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AM-Prep: Kickers

May 23, 2019

CONNECTICUT POLICE TRY TO REEL IN FUGITIVE WITH SOCIAL MEDIA “LIKES”

HARTFORD, Conn. (AP) — It’s an offer that is raising both eyebrows _ and concern. Police in Torrington, Connecticut say they have struck a deal with a fugitive that would see him turn himself in _ if enough people respond with “likes” to his wanted poster on social media. Authorities in the town of Torrington made the offer to 29-year-old Jose Simms, who faces seven arrest warrants on charges ranging from breach of peace to risk of injury to a child. Police say Sims reached out to them and agreed to surrender if the Facebook post with his poster gets 15,000 likes. While the back-and-fourth is interesting, one expert calls it unethical. Maki Haberfeld of the John Jay College of Criminal Justice says authorities have no business doing deals with suspects, much less ones involving Facebook likes.

KITTEN RESCUED FROM STORM DRAIN

CUPERTINO, Calif. (AP) — You’ve heard of kittens being stuck up a tree. This time, the kitten in need of rescue was found in a storm drain. A woman working in Cupertino, California says she was walking past a storm drain when she heard meowing _ and looked down to see a kitten at the bottom of the drain. Members of the San Jose Fire Department lifted the heavy metal grating covering the drain _ and jumped in to rescue the cat. The orange and white calico was examined and fed _ and will be held at an animal shelter with a view to having it adopted.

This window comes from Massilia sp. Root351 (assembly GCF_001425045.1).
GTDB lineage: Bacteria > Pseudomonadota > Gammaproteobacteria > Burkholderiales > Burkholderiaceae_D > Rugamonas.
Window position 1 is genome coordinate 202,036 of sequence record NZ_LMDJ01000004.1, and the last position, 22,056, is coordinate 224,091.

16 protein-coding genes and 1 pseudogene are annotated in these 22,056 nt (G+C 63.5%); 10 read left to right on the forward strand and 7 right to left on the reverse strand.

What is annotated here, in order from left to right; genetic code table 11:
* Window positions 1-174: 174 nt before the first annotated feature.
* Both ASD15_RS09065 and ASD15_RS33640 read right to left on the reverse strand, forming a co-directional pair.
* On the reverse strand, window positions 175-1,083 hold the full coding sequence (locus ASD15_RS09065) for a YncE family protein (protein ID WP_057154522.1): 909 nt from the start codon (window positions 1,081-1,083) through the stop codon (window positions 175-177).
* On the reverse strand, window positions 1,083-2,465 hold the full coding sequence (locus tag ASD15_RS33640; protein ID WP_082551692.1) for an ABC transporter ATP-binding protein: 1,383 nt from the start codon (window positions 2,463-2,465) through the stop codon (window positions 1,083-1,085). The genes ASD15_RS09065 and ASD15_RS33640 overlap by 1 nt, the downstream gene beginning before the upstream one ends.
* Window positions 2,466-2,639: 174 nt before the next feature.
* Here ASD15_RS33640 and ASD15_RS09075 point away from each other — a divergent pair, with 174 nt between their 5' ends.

SEA DRAGONS DRAW VISITORS TO CALIFORNIA AQUARIUM

LA JOLLA, California (AP) — It’s probably one of the most interesting sea creatures you’ll ever see. And at an aquarium in La Jolla, California, a lot of people have been drawn to an exhibit featuring the leafy sea dragon. It’s an aquatic kin to the sea horse. But when you look at it, it resembles a bunch of kelp _ because its appendages look more like leaves than arms and legs. The Birch Aquarium at the University of California San Diego hopes to breed the leafy sea dragon, which is native to the waters off Australia. Leafy sea dragon populations are threatened by pollution, warming oceans _ and by harvesting by illegal pet and alternative medicine trades.

by Oscar Wells Gabriel II

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